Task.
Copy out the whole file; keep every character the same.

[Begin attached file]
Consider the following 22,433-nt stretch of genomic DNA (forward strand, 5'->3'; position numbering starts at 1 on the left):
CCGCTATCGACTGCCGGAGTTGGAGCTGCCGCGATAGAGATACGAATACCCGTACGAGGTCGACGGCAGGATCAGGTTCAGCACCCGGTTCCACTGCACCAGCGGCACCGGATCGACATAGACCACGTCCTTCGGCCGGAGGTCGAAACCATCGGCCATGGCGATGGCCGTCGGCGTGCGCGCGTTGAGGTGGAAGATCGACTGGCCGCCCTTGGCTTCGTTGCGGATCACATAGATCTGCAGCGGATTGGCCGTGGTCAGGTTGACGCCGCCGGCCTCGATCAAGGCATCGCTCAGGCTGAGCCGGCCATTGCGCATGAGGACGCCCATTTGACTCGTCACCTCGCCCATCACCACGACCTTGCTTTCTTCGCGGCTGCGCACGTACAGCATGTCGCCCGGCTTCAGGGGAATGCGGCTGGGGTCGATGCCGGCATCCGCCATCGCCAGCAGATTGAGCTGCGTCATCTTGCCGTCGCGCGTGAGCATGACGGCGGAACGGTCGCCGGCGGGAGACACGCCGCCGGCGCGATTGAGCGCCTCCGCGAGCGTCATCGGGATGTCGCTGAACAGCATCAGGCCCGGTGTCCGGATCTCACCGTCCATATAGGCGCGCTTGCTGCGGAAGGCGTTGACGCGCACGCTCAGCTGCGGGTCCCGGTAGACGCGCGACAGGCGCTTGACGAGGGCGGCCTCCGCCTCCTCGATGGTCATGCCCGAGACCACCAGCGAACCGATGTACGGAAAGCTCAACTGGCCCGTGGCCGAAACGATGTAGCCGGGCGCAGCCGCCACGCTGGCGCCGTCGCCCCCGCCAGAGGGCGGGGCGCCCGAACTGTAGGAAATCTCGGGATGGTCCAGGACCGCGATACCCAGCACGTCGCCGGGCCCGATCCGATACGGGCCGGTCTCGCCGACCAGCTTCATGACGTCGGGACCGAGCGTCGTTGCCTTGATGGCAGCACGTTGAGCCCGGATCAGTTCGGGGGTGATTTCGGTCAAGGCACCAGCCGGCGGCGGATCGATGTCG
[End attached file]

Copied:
Consider the following 22,433-nt stretch of genomic DNA (forward strand, 5'->3'; position numbering starts at 1 on the left):
CCGCTATCGACTGCCGGAGTTGGAGCTGCCGCGATAGAGATACGAATACCCGTACGAGGTCGACGGCAGGATCAGGTTCAGCACCCGGTTCCACTGCACCAGCGGCACCGGATCGACATAGACCACGTCCTTCGGCCGGAGGTCGAAACCATCGGCCATGGCGATGGCCGTCGGCGTGCGCGCGTTGAGGTGGAAGATCGACTGGCCGCCCTTGGCTTCGTTGCGGATCACATAGATCTGCAGCGGATTGGCCGTGGTCAGGTTGACGCCGCCGGCCTCGATCAAGGCATCGCTCAGGCTGAGCCGGCCATTGCGCATGAGGACGCCCATTTGACTCGTCACCTCGCCCATCACCACGACCTTGCTTTCTTCGCGGCTGCGCACGTACAGCATGTCGCCCGGCTTCAGGGGAATGCGGCTGGGGTCGATGCCGGCATCCGCCATCGCCAGCAGATTGAGCTGCGTCATCTTGCCGTCGCGCGTGAGCATGACGGCGGAACGGTCGCCGGCGGGAGACACGCCGCCGGCGCGATTGAGCGCCTCCGCGAGCGTCATCGGGATGTCGCTGAACAGCATCAGGCCCGGTGTCCGGATCTCACCGTCCATATAGGCGCGCTTGCTGCGGAAGGCGTTGACGCGCACGCTCAGCTGCGGGTCCCGGTAGACGCGCGACAGGCGCTTGACGAGGGCGGCCTCCGCCTCCTCGATGGTCATGCCCGAGACCACCAGCGAACCGATGTACGGAAAGCTCAACTGGCCCGTGGCCGAAACGATGTAGCCGGGCGCAGCCGCCACGCTGGCGCCGTCGCCCCCGCCAGAGGGCGGGGCGCCCGAACTGTAGGAAATCTCGGGATGGTCCAGGACCGCGATACCCAGCACGTCGCCGGGCCCGATCCGATACGGGCCGGTCTCGCCGACCAGCTTCATGACGTCGGGACCGAGCGTCGTTGCCTTGATGGCAGCACGTTGAGCCCGGATCAGTTCGGGGGTGATTTCGGTCAAGGCACCAGCCGGCGGCGGATCGATGTCG